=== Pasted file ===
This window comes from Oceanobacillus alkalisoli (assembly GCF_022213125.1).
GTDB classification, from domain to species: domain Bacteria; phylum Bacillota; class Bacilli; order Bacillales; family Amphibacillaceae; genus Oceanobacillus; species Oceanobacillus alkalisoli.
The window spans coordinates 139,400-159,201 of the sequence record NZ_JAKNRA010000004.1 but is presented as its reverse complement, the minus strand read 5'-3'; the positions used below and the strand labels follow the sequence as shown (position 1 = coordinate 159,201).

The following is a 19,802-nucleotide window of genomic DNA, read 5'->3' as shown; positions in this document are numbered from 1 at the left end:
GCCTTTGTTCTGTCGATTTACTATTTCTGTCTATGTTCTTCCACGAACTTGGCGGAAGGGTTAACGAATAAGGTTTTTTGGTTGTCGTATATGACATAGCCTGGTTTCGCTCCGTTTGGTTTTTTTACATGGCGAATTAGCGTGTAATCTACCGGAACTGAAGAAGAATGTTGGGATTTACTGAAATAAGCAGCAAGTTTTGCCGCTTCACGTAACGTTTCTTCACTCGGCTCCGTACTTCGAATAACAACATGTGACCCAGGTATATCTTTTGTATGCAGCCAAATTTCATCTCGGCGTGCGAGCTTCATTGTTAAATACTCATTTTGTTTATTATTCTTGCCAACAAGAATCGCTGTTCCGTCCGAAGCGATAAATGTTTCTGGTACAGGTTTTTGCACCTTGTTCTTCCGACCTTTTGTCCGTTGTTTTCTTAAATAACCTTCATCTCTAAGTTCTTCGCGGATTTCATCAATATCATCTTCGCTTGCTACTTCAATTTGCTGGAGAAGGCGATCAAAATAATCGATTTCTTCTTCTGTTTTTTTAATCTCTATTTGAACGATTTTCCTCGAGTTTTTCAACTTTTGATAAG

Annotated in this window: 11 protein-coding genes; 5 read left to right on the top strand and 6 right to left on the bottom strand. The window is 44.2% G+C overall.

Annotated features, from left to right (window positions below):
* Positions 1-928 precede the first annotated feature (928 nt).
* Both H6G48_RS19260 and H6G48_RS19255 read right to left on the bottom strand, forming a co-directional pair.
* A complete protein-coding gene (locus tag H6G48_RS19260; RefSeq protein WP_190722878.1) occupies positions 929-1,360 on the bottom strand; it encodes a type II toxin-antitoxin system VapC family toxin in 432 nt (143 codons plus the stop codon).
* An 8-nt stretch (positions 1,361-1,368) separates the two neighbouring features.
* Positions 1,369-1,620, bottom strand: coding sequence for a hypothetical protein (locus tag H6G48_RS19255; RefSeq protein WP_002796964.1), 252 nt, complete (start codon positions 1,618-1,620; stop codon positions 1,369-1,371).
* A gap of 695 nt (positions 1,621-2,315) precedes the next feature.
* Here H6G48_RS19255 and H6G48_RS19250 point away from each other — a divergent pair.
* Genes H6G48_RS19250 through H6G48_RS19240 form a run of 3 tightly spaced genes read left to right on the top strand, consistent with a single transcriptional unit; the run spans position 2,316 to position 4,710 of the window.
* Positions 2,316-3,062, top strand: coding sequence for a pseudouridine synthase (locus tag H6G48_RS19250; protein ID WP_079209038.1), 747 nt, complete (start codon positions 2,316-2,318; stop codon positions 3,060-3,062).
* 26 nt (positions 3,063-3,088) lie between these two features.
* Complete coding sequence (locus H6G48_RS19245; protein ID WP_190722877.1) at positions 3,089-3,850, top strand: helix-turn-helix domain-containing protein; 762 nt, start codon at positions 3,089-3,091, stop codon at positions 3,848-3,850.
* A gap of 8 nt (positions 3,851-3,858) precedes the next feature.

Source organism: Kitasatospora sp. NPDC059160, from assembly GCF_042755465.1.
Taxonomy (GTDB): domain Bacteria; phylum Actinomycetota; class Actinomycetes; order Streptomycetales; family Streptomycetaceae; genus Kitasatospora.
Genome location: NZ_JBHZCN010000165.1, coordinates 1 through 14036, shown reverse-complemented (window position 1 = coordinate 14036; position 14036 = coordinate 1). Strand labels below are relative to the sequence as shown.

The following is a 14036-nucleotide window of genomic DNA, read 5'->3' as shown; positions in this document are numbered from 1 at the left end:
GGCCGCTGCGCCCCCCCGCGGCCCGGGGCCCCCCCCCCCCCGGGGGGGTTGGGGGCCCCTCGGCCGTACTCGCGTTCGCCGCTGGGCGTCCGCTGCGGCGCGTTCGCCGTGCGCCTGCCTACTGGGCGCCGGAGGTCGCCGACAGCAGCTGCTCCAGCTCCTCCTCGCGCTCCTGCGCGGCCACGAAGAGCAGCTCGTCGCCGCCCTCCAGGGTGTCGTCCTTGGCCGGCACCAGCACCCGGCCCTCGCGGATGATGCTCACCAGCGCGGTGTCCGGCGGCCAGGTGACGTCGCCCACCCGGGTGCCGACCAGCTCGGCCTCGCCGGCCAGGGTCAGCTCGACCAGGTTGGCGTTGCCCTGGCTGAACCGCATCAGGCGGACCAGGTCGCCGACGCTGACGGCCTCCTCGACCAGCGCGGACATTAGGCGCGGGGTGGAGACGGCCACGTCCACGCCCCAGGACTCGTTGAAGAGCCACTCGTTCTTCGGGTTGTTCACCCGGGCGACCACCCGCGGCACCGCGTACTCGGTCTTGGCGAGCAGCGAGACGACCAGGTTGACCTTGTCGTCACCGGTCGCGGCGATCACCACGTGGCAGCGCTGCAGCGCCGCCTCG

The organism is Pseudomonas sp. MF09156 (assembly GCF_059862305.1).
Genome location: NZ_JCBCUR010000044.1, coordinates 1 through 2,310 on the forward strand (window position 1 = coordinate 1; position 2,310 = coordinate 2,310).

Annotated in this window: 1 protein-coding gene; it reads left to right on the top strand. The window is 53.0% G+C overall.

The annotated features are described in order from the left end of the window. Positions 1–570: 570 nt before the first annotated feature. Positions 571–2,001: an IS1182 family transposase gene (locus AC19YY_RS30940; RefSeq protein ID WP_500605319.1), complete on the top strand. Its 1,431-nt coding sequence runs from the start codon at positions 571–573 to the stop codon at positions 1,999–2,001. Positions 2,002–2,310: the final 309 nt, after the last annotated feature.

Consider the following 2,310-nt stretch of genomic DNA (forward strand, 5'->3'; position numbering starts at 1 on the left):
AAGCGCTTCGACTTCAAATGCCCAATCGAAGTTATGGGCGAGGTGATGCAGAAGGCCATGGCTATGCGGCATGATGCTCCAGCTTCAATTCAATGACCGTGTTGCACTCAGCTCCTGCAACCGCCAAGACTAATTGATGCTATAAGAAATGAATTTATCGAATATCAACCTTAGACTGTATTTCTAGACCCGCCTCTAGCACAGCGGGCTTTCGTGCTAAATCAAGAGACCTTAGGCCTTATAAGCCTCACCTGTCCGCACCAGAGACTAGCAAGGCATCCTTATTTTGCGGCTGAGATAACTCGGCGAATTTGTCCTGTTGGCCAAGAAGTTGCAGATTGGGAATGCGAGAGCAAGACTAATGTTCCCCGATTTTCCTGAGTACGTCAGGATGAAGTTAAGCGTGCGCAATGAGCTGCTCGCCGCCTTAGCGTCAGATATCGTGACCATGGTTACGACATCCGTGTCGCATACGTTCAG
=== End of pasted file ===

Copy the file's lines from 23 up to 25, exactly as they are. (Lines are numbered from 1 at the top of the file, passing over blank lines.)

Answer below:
The following is a 14036-nucleotide window of genomic DNA, read 5'->3' as shown; positions in this document are numbered from 1 at the left end:
GGCCGCTGCGCCCCCCCGCGGCCCGGGGCCCCCCCCCCCCCGGGGGGGTTGGGGGCCCCTCGGCCGTACTCGCGTTCGCCGCTGGGCGTCCGCTGCGGCGCGTTCGCCGTGCGCCTGCCTACTGGGCGCCGGAGGTCGCCGACAGCAGCTGCTCCAGCTCCTCCTCGCGCTCCTGCGCGGCCACGAAGAGCAGCTCGTCGCCGCCCTCCAGGGTGTCGTCCTTGGCCGGCACCAGCACCCGGCCCTCGCGGATGATGCTCACCAGCGCGGTGTCCGGCGGCCAGGTGACGTCGCCCACCCGGGTGCCGACCAGCTCGGCCTCGCCGGCCAGGGTCAGCTCGACCAGGTTGGCGTTGCCCTGGCTGAACCGCATCAGGCGGACCAGGTCGCCGACGCTGACGGCCTCCTCGACCAGCGCGGACATTAGGCGCGGGGTGGAGACGGCCACGTCCACGCCCCAGGACTCGTTGAAGAGCCACTCGTTCTTCGGGTTGTTCACCCGGGCGACCACCCGCGGCACCGCGTACTCGGTCTTGGCGAGCAGCGAGACGACCAGGTTGACCTTGTCGTCACCGGTCGCGGCGATCACCACGTGGCAGCGCTGCAGCGCCGCCTCG

The organism is Pseudomonas sp. MF09156 (assembly GCF_059862305.1).